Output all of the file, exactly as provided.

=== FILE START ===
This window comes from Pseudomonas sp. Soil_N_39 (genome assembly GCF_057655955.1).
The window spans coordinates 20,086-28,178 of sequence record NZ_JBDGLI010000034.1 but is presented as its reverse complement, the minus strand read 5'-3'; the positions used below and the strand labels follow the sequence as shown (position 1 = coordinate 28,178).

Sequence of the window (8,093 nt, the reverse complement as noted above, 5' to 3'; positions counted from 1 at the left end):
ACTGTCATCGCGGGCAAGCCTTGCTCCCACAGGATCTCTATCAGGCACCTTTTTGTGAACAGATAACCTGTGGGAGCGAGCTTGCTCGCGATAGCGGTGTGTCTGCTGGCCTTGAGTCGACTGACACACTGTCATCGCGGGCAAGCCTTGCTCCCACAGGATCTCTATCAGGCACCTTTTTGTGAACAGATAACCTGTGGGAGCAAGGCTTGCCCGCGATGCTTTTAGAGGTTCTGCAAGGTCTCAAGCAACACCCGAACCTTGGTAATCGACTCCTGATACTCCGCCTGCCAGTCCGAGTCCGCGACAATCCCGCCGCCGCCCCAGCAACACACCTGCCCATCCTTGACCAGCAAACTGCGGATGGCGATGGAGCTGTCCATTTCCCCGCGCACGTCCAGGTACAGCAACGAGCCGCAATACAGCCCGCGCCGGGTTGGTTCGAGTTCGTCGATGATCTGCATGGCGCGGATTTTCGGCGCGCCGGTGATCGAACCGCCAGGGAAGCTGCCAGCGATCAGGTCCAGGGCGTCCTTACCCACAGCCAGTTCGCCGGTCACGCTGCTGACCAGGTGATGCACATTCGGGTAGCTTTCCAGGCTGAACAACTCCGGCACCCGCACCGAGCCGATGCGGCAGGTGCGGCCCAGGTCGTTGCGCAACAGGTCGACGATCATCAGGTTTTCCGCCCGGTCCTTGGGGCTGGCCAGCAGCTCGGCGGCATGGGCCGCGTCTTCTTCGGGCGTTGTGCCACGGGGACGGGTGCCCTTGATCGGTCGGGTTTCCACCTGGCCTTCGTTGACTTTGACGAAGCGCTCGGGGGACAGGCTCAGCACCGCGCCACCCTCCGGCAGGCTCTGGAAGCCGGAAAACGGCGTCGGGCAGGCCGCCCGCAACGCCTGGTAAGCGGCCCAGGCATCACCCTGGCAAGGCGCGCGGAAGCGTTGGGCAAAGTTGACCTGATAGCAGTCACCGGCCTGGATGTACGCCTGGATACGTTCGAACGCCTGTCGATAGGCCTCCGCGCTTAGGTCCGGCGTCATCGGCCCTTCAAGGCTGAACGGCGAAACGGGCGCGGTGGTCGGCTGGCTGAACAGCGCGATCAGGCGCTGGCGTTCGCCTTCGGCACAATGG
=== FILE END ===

This window comes from Pseudomonas sp. Soil_N_39 (genome assembly GCF_057655955.1).
The window spans coordinates 20,086-28,178 of sequence record NZ_JBDGLI010000034.1 but is presented as its reverse complement, the minus strand read 5'-3'; the positions used below and the strand labels follow the sequence as shown (position 1 = coordinate 28,178).

Sequence of the window (8,093 nt, the reverse complement as noted above, 5' to 3'; positions counted from 1 at the left end):
ACTGTCATCGCGGGCAAGCCTTGCTCCCACAGGATCTCTATCAGGCACCTTTTTGTGAACAGATAACCTGTGGGAGCGAGCTTGCTCGCGATAGCGGTGTGTCTGCTGGCCTTGAGTCGACTGACACACTGTCATCGCGGGCAAGCCTTGCTCCCACAGGATCTCTATCAGGCACCTTTTTGTGAACAGATAACCTGTGGGAGCAAGGCTTGCCCGCGATGCTTTTAGAGGTTCTGCAAGGTCTCAAGCAACACCCGAACCTTGGTAATCGACTCCTGATACTCCGCCTGCCAGTCCGAGTCCGCGACAATCCCGCCGCCGCCCCAGCAACACACCTGCCCATCCTTGACCAGCAAACTGCGGATGGCGATGGAGCTGTCCATTTCCCCGCGCACGTCCAGGTACAGCAACGAGCCGCAATACAGCCCGCGCCGGGTTGGTTCGAGTTCGTCGATGATCTGCATGGCGCGGATTTTCGGCGCGCCGGTGATCGAACCGCCAGGGAAGCTGCCAGCGATCAGGTCCAGGGCGTCCTTACCCACAGCCAGTTCGCCGGTCACGCTGCTGACCAGGTGATGCACATTCGGGTAGCTTTCCAGGCTGAACAACTCCGGCACCCGCACCGAGCCGATGCGGCAGGTGCGGCCCAGGTCGTTGCGCAACAGGTCGACGATCATCAGGTTTTCCGCCCGGTCCTTGGGGCTGGCCAGCAGCTCGGCGGCATGGGCCGCGTCTTCTTCGGGCGTTGTGCCACGGGGACGGGTGCCCTTGATCGGTCGGGTTTCCACCTGGCCTTCGTTGACTTTGACGAAGCGCTCGGGGGACAGGCTCAGCACCGCGCCACCCTCCGGCAGGCTCTGGAAGCCGGAAAACGGCGTCGGGCAGGCCGCCCGCAACGCCTGGTAAGCGGCCCAGGCATCACCCTGGCAAGGCGCGCGGAAGCGTTGGGCAAAGTTGACCTGATAGCAGTCACCGGCCTGGATGTACGCCTGGATACGTTCGAACGCCTGTCGATAGGCCTCCGCGCTTAGGTCCGGCGTCATCGGCCCTTCAAGGCTGAACGGCGAAACGGGCGCGGTGGTCGGCTGGCTGAACAGCGCGATCAGGCGCTGGCGTTCGCCTTCGGCACAATGG